Auschwitz Testimonies1945-1986
Auschwitz Testimonies
Translated by Judith Woolf

In 1945, the day after liberation, Soviet soldiers in control of the Katowice camp in Poland asked Primo Levi and his fellow captive Leonardo De Benedetti to compile a detailed report on the sanitary conditions in Auschwitz. The result was ‘Auschwitz Report’, an extraordinary testimony and one of the first accounts of the extermination camps ever written. The report, published in a scientific journal in 1946, marked the beginnings of Levi’s life-long work as writer, analyst and witness.

In the subsequent four decades, Levi never ceased to recount his experiences in Auschwitz in a wide variety of texts, many of which are assembled together here for the first time. From early research into the fate of his companions to the deposition written for Eichmann’s trial, from the ‘letter to the daughter of a fascist who wants to know the truth’ to newspaper and magazine articles, <i>Auschwitz Testimonies</i> is a rich mosaic of memories and critical reflections of great historic and human value.

Underpinned by his characteristically clear language, rigorous method, and deep psychological insight, this collection of testimonies, reports and analyses reaffirms Primo Levi’s position as one of the most important chroniclers of the Holocaust. It will find a wide readership, both among the many readers of Levi’s work and among all those who wish to understand one of the greatest human tragedies of all time.

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  • September 2017
  • 220 pages
  • 138 x 216 mm / 5 x 9 in
Available Formats
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  • 9781509513369
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Table of Contents

Introduction: Bare Witness Robert S.C. Gordon

Translator’s Note Judith Woolf

1: Report on the Sanitary and Medical Organization of the Monowitz Concentration Camp for Jews (Auschwitz – Upper Silesia), 1945-46

2: Record by Dr. Primo Levi, registration no. 174517 survivor of Monowitz-Buna, 1945

3: Deposition, circa 1946

4: Deposition on Monowitz, 1946?

5: Statement for the Höss Trial, 1947

6: Deposition for the Höss Trial, 1947

7: Testimony for a fellow prisoner, 1953

8: Anniversary, 1955

9: Denunciation against Dr. Joseph Mengele, circa 1959

10: Letter to a Fascist’s daughter who wants to know the truth, 1959

11: Miracle in Turin, 1959

12: The time of the swastikas, 1960

13: Deposition for the Eichmann Trial, 1960

14: Testimony for Eichmann, 1961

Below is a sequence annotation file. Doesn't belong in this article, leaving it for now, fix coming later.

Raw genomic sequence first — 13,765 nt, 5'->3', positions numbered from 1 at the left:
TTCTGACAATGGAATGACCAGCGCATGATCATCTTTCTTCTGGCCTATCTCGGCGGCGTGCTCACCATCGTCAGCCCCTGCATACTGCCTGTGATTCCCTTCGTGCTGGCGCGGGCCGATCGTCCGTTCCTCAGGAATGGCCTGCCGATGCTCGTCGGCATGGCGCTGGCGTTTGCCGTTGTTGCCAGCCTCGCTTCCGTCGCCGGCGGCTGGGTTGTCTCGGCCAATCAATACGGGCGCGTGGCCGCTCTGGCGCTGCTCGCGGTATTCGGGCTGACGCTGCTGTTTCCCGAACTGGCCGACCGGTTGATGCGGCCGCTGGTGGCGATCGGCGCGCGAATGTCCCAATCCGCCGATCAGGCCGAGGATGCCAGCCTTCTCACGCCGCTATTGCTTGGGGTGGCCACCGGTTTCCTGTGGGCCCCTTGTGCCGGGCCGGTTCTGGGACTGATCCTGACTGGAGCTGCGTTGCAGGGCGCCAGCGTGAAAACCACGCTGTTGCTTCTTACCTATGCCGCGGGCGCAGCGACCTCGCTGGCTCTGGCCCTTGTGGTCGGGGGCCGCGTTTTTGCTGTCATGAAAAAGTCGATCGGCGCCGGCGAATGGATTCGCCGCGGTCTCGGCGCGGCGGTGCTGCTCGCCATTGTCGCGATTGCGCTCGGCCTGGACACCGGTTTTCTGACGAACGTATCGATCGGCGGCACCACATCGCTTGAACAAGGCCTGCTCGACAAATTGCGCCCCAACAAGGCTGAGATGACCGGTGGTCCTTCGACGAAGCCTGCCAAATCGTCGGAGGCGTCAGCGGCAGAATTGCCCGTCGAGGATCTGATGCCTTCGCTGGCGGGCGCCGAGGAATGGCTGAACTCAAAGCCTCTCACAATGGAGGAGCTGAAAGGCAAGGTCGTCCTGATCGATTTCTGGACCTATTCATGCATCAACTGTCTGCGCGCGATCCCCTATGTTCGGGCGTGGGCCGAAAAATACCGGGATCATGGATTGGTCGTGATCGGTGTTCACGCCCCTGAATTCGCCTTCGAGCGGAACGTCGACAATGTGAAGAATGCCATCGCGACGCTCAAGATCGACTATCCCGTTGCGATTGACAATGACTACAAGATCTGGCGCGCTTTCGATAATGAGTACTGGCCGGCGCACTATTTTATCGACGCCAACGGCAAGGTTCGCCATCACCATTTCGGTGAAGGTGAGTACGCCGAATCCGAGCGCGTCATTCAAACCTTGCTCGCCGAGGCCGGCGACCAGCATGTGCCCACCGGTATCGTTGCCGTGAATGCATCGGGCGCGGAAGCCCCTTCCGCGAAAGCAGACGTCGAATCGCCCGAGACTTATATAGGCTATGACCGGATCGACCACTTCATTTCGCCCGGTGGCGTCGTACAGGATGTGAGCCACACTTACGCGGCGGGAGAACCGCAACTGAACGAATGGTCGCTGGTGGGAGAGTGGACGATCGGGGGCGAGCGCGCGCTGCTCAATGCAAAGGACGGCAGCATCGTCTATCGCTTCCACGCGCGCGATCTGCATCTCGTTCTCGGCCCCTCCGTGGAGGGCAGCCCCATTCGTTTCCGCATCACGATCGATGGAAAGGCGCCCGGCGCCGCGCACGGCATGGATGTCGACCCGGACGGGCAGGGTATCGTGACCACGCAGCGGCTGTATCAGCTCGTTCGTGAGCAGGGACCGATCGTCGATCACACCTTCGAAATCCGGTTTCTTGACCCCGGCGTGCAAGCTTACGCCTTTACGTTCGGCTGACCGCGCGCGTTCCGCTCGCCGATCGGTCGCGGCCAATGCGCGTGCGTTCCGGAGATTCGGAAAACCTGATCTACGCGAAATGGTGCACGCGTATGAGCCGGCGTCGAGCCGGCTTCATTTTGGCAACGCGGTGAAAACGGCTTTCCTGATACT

15: Deportation and extermination of the Jews, 1961

16: Statement for the Bosshammer Trial, 1965

17: The deportation of the Jews, 1966

18: Questionnaire for the Bosshammer Trial, 1970

19: Questionnaire for the Bosshammer Trial, 1970

20: Deposition for the Bosshammer Trial, 1971

21: The Europe of the Lagers, 1973

22: This was Auschwitz, 1975

23: Political deportees, 1975

24: Draft of a text for the interior of the Italian Block at Auschwitz, 1978

25: A secret defence committee at Auschwitz, 1979

26: That train to Auschwitz, 1979

27: In memory of a good man, 1983

28: To our generation…,1986

Appendix: The train to Auschwitz, 1971

Afterword: A Witness and the Truth Fabio Levi and Domenico Scarpa


About the Author

Primo Levi (1919-87) was born and lived his entire life in or near Turin, with the exception of the years 1944-45, when he was captured as an anti-Fascist partisan, deported to Auschwitz, and then released into war-torn Europe. He was the author of such acclaimed works as If This is a Man, The Periodic Table and The Drowned and the Saved.

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‘One of the most important and gifted writers of our time.’
Italo Calvino

‘Whether as witness or imaginative artist, Levi stands high among the truly essential European writers of the past century.’
Michael Dirda, Washington Post

‘The triumph of human identity and worth over the pathology of human destruction glows virtually everywhere in Levi’s writing …Time and time again we are moved by his narratives of how men refuse erasure.’
Toni Morrison

‘Primo Levi's poise was one of the greatest achievements in the history of the human spirit. His writing restored the honor of humanism after Auschwitz.’
Leon Wieseltier

‘Levi writes of unspeakable things with charity, clarity and objectivity.’
Sunday Times

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